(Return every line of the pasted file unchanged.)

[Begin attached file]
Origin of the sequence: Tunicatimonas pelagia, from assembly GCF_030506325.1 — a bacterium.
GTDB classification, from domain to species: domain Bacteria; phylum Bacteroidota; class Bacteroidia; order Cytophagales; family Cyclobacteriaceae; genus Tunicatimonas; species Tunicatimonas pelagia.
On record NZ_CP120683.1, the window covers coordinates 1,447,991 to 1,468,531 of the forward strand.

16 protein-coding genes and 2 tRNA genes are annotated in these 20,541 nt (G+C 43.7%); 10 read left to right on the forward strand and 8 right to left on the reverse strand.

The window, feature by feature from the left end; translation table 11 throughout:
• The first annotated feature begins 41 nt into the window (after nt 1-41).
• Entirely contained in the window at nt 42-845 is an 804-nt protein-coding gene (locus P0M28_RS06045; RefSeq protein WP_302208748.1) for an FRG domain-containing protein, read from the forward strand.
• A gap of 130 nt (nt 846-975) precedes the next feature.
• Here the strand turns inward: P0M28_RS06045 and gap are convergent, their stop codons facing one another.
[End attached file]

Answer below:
Origin of the sequence: Tunicatimonas pelagia, from assembly GCF_030506325.1 — a bacterium.
GTDB classification, from domain to species: domain Bacteria; phylum Bacteroidota; class Bacteroidia; order Cytophagales; family Cyclobacteriaceae; genus Tunicatimonas; species Tunicatimonas pelagia.
On record NZ_CP120683.1, the window covers coordinates 1,447,991 to 1,468,531 of the forward strand.

16 protein-coding genes and 2 tRNA genes are annotated in these 20,541 nt (G+C 43.7%); 10 read left to right on the forward strand and 8 right to left on the reverse strand.

The window, feature by feature from the left end; translation table 11 throughout:
• The first annotated feature begins 41 nt into the window (after nt 1-41).
• Entirely contained in the window at nt 42-845 is an 804-nt protein-coding gene (locus P0M28_RS06045; RefSeq protein WP_302208748.1) for an FRG domain-containing protein, read from the forward strand.
• A gap of 130 nt (nt 846-975) precedes the next feature.
• Here the strand turns inward: P0M28_RS06045 and gap are convergent, their stop codons facing one another.